Geum Yi

Unanswered questions in ferry sinking

April 23, 2014
Ferry 2

Rescuers are searching for survivors, and investigators are looking for answers.

The nation was hoping against hope Thursday that more survivors from the sunken ferry Sewol would be found. They can only wait. (Yonhap)

Some are still waiting for their loved one’s return. (Yonhap)

By Tae Hong

A week has gone by since the sinking of the ferry boat Sewol, taking with it more than 150 lives — a number that continues to rise with ongoing rescue efforts.

South Koreans mourn for those who are lost and for those who are dead. The crew members of the ferry, including the captain, face serious charges and public outrage. The government, the shipowner and Korea’s general negligence of safety regulations on ships is under similar fire. Yellow ribbons of hope litter fences, doorways and chat room avatars.

Amid the chaos, unanswered questions have come to light.

Why did the ship suddenly change course?

According to the Sewol’s Automatic Identification System, or AIS, the ship made a 45-degree “J-shaped” turn while being helmed by the third mate.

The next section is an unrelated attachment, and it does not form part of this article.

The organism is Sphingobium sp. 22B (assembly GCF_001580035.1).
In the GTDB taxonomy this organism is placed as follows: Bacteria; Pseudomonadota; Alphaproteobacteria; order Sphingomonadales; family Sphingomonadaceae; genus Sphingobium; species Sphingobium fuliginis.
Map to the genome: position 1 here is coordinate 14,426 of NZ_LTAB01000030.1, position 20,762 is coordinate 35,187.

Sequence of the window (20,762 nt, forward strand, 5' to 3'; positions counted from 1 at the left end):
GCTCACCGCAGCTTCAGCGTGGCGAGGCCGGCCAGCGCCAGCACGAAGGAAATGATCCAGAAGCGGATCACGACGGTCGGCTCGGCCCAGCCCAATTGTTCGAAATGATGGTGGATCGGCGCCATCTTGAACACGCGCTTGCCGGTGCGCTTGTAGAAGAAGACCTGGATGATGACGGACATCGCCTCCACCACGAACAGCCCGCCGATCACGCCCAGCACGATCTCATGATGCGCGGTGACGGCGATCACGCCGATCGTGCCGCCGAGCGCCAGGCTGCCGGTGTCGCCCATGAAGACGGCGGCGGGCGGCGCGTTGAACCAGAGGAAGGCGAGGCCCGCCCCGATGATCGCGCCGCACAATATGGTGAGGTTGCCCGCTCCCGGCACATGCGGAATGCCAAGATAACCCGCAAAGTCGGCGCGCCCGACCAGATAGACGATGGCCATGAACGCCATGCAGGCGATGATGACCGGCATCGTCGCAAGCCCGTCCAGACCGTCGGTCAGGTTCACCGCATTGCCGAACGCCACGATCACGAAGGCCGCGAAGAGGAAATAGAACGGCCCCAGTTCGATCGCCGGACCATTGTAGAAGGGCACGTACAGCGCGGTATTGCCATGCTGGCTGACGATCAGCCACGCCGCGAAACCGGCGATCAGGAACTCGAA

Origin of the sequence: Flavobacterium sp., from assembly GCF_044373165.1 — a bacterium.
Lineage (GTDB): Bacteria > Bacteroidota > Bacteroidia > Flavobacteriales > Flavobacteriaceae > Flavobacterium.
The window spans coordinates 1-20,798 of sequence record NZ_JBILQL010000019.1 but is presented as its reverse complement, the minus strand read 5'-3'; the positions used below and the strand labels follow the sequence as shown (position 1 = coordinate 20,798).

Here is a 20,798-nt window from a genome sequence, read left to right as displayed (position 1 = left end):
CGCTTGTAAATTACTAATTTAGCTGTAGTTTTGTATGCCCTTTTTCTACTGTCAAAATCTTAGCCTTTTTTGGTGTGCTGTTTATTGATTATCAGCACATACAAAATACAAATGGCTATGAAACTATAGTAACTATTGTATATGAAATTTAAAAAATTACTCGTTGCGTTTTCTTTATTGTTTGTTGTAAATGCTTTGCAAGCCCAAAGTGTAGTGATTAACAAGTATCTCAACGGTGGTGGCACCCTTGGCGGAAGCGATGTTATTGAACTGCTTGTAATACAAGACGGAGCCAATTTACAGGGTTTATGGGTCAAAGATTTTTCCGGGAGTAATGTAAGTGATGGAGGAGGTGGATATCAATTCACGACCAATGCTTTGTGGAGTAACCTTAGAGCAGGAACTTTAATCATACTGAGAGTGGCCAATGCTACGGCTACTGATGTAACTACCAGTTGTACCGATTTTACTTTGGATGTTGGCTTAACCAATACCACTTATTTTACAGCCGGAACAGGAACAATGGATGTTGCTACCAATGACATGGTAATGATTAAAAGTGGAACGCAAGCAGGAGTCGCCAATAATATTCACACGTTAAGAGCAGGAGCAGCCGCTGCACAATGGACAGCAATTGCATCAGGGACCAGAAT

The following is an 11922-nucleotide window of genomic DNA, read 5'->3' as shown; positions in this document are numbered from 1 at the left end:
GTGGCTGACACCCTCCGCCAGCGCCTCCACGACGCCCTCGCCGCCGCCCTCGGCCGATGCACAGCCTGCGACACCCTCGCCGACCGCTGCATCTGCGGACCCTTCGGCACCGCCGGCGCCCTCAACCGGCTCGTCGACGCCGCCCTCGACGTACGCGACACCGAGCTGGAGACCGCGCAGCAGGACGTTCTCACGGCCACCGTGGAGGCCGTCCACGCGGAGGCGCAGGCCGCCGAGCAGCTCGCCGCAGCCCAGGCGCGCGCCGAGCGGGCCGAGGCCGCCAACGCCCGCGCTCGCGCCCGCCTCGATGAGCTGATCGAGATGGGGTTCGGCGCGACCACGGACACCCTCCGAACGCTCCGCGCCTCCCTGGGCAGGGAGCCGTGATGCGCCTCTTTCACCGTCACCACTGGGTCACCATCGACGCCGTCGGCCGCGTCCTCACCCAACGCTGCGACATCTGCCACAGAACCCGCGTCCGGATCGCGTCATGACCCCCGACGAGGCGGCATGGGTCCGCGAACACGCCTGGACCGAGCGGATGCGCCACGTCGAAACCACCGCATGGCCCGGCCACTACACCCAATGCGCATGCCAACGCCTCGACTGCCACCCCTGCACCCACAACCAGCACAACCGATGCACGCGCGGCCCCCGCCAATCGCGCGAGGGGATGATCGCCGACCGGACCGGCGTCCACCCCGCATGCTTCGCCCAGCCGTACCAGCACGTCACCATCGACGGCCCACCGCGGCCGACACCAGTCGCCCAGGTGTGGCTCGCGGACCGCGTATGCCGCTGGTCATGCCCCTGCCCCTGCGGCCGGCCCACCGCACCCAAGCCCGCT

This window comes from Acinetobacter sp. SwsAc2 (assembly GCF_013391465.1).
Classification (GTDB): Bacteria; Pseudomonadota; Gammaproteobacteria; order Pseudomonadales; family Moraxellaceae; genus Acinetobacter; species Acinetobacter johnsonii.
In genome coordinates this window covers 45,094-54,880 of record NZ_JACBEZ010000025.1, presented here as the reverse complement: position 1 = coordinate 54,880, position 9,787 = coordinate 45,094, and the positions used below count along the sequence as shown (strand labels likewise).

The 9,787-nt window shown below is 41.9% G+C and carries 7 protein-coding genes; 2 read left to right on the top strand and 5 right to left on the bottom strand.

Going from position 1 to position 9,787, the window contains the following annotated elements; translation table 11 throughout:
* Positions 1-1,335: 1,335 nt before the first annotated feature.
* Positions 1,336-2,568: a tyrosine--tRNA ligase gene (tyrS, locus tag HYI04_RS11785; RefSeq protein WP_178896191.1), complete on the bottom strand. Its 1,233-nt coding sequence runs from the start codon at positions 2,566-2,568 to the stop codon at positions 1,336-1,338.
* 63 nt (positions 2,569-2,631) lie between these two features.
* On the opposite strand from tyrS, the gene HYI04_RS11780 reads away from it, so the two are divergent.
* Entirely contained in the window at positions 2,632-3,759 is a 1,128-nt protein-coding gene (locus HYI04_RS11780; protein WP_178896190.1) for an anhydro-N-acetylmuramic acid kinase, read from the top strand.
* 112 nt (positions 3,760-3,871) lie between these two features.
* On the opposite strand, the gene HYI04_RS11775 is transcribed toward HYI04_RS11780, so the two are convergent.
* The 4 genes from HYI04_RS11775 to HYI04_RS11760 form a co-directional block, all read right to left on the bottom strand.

Ships in the ferry’s size need at least 200 m to make a safe and gradual turn, an official for a large domestic ship company said.

Investigators determined Monday that the cause of the turn was not to avoid an obstacle as initially believed. Crew members have not yet explained why the boat was turned.

The ferry’s sudden change in course caused overloaded cargo to sweep the boat onto its left side and eventually sunk the boat, investigators say.

Why did the captain leave the steering room?

Lee Jun-suk, the 69-year-old captain who has worked on the seas for about four decades, left charge of the steering wheel to an inexperienced third mate.

He said during the investigation that he went to his bedroom to take care of personal business but has not yet clarified his exact reason for leaving.

According to investigators, Lee re-entered the steering room after the ship had already leaned 60 degrees to the left.

A video confirmed that he later donned civilian clothes and was one of the first to escape the sinking boat.

Why was the wrong channel used to call for help?

In the audio transcript, crewmembers of the ship used a special channel 12, not the widely understood channel 16, to request for help.

The unexplained choice in channels delayed rescue time, according to officials.

Why are 36 seconds missing from the AIS signal?

According to JTBC, the AIS signal was cut off for a period of 36 seconds from 8:48:37 a.m. to 8:49:13 a.m. while the ship was making its 45-degree turn.

Following the missing period, the ship began experiencing its first signs of distress, reports say.